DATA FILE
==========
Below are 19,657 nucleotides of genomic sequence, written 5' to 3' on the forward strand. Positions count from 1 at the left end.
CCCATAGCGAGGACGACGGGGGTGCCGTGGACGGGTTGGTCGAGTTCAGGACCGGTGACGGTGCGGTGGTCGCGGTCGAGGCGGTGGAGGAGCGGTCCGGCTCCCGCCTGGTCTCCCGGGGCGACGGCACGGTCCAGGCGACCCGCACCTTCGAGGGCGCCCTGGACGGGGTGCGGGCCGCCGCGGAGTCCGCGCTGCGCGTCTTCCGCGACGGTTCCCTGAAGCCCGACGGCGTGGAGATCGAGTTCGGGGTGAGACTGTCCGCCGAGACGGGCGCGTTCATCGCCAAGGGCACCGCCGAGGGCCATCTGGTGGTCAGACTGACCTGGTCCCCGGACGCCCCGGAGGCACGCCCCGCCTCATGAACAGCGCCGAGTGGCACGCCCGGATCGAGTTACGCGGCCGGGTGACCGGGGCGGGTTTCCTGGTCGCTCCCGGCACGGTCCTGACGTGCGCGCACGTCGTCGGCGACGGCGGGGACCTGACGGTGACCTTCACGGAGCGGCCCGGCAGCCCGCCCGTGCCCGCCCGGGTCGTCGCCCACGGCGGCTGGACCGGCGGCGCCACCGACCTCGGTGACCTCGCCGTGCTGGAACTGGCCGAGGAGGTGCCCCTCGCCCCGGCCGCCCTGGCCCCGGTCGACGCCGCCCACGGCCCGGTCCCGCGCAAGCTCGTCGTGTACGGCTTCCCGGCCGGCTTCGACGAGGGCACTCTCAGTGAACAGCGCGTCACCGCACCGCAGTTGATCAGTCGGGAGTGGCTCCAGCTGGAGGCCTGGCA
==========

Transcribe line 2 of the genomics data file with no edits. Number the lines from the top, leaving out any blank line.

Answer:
CCCATAGCGAGGACGACGGGGGTGCCGTGGACGGGTTGGTCGAGTTCAGGACCGGTGACGGTGCGGTGGTCGCGGTCGAGGCGGTGGAGGAGCGGTCCGGCTCCCGCCTGGTCTCCCGGGGCGACGGCACGGTCCAGGCGACCCGCACCTTCGAGGGCGCCCTGGACGGGGTGCGGGCCGCCGCGGAGTCCGCGCTGCGCGTCTTCCGCGACGGTTCCCTGAAGCCCGACGGCGTGGAGATCGAGTTCGGGGTGAGACTGTCCGCCGAGACGGGCGCGTTCATCGCCAAGGGCACCGCCGAGGGCCATCTGGTGGTCAGACTGACCTGGTCCCCGGACGCCCCGGAGGCACGCCCCGCCTCATGAACAGCGCCGAGTGGCACGCCCGGATCGAGTTACGCGGCCGGGTGACCGGGGCGGGTTTCCTGGTCGCTCCCGGCACGGTCCTGACGTGCGCGCACGTCGTCGGCGACGGCGGGGACCTGACGGTGACCTTCACGGAGCGGCCCGGCAGCCCGCCCGTGCCCGCCCGGGTCGTCGCCCACGGCGGCTGGACCGGCGGCGCCACCGACCTCGGTGACCTCGCCGTGCTGGAACTGGCCGAGGAGGTGCCCCTCGCCCCGGCCGCCCTGGCCCCGGTCGACGCCGCCCACGGCCCGGTCCCGCGCAAGCTCGTCGTGTACGGCTTCCCGGCCGGCTTCGACGAGGGCACTCTCAGTGAACAGCGCGTCACCGCACCGCAGTTGATCAGTCGGGAGTGGCTCCAGCTGGAGGCCTGGCA